Historical Sites

Antwerp | First Stock Exchange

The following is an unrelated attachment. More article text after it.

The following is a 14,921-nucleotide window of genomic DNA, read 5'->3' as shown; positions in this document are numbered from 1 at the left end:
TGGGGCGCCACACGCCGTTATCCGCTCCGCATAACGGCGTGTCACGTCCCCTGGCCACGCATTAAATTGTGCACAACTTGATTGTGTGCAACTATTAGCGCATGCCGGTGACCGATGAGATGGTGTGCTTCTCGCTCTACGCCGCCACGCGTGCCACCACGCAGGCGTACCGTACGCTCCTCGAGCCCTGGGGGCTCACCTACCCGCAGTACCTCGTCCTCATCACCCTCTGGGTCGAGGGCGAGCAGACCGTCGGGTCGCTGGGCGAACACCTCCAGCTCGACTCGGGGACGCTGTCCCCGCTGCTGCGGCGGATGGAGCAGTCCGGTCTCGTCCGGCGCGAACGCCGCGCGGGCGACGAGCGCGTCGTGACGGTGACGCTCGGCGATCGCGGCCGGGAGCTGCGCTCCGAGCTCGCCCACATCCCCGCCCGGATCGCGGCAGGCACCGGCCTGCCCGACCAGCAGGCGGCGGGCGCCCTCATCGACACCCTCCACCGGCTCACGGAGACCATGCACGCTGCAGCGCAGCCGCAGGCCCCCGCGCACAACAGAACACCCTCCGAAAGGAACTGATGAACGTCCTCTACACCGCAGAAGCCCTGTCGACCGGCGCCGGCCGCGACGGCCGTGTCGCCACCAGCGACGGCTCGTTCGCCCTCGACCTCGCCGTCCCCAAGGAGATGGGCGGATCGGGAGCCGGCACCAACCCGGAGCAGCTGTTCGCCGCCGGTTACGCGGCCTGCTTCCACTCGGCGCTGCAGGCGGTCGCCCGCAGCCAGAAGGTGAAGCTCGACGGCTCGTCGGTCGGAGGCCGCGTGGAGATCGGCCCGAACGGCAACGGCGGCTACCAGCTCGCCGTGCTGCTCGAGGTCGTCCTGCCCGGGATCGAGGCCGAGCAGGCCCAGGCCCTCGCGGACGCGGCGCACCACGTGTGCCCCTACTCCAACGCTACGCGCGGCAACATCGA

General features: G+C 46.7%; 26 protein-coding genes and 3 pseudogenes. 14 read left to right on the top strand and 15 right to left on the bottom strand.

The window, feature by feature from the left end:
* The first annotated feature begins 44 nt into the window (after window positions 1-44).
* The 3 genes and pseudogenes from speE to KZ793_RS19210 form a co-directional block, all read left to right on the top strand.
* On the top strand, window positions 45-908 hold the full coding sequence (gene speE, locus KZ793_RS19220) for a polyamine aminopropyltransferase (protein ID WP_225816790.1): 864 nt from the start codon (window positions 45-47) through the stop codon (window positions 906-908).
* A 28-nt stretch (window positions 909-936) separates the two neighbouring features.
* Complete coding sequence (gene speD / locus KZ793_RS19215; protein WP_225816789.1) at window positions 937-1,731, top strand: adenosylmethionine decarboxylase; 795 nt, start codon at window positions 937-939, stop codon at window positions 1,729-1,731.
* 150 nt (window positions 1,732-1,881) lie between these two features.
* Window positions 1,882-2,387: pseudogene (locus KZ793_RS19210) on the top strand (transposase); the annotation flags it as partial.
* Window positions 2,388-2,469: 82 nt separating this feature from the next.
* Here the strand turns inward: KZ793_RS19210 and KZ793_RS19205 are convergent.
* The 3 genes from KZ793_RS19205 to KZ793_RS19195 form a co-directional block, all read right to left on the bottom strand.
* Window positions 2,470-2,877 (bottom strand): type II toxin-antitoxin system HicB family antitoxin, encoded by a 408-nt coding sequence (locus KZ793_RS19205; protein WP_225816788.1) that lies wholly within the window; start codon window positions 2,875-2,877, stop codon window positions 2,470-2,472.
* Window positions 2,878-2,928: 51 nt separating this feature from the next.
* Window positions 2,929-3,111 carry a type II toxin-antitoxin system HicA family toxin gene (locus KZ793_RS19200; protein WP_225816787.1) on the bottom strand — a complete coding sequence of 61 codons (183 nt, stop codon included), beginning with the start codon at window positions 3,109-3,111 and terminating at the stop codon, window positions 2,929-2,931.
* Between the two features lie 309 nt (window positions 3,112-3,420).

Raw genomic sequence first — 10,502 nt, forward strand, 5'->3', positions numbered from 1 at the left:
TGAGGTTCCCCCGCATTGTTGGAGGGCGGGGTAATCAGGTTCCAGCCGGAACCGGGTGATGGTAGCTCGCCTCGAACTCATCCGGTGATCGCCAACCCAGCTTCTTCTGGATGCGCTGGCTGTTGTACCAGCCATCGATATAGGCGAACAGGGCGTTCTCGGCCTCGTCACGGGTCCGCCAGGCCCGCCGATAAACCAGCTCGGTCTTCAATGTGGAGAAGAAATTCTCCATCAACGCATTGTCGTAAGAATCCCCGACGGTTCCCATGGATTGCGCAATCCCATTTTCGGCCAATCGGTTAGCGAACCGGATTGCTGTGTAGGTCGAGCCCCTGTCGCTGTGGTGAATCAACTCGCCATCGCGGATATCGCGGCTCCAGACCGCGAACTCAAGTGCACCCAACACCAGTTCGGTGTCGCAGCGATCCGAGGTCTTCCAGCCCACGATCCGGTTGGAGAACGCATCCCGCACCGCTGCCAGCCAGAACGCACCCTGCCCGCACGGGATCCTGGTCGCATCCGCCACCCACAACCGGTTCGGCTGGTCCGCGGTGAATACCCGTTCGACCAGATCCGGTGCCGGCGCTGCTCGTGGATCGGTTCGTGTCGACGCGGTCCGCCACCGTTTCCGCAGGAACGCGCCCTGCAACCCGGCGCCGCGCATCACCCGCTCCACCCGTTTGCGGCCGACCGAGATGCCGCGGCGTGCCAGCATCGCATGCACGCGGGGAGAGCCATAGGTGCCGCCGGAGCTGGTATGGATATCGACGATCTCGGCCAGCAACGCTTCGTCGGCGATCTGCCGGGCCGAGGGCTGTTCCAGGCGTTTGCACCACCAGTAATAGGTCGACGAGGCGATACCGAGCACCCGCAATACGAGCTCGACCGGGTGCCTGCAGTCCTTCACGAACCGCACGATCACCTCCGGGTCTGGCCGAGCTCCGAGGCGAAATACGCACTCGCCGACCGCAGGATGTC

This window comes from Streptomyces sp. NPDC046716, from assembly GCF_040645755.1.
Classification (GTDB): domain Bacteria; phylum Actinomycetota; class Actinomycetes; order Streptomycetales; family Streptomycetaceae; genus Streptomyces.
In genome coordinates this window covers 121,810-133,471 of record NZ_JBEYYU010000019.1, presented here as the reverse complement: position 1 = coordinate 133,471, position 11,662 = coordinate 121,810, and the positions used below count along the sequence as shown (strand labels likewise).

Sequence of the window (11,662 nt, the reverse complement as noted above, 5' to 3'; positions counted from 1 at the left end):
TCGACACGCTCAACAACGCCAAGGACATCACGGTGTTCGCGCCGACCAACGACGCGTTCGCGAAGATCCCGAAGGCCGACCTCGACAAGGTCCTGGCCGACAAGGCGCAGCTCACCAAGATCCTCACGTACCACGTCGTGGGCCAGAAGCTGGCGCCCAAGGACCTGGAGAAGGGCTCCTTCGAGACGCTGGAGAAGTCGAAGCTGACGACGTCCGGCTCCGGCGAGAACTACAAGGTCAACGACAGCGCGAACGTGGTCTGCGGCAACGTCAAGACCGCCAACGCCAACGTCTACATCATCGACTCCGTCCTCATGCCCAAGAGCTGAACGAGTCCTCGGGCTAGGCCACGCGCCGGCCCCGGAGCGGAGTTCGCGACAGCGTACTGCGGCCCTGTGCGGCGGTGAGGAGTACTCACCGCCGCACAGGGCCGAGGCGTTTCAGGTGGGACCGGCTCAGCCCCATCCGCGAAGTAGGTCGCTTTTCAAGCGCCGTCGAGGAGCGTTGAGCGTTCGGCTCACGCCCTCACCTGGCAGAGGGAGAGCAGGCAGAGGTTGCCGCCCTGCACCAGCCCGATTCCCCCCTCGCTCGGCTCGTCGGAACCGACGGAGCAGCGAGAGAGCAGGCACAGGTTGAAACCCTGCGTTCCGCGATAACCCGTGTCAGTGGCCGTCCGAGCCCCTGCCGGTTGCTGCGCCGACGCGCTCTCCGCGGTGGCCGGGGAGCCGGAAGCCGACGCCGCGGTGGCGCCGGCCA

Located in Antwerp, Belgium, the historic site was home to the first stock exchange, which was built in 1531, and was seen as inspiration for other stock exchanges in Europe – including London.The first building in Brabant’s late Gothic style dates from 1531, after a design by Domien de Waghemakere. A rectangular open space was enclosed by a colonnade covered with star and net vaults. The gallery concept of this building served as a model for London’s Royal Exchange (designed by Hendrik van Paesschen), as well as for Rotterdam, Amsterdam and Lille.The high-rise ‘pagoda towers’ with octagonal and cylindrical hull may have served as a lookout for the harbor. Every nation had a more or less permanent location at the exchange. After a fire in 1583, the Bourse was immediately rebuilt to the same plan. The Siege of Antwerp (1584-1585) and the surrender to the ‘Spanish’ Army of Flanders led to a decline in trade, with Antwerp unable to compete with Amsterdam. Between 1661 and 1810 the building was used, among other things, as a drawing academy and seat of the Guild of Saint Luke. The open interior space was domed in 1853 by Charles Marcellis, following the example of London’s Crystal Palace. After a second fire in 1858 had once again destroyed the building, the Antwerp city authorities twice organized a design competition in which the old concept had to be preserved. The current building was finally completed in 1872 by architect Joseph Schadde. It is a remarkable combination of the neo-gothic style and revolutionary techniques, in particular the metal construction for the covering of the interior. The building housed the Antwerp Stock Exchange (a true stock exchange) from 1872 until its 1997 merger with the Brussels Stock Exchange. With the closure of the Antwerp Stock Exchange in 1997, the building lost its function and was abandoned and neglected. After a long and intensive renovation, it was to have reopened in October 2019 as an event hall with restaurant, hotel and public passage. Reopening is currently scheduled for "early" 2020

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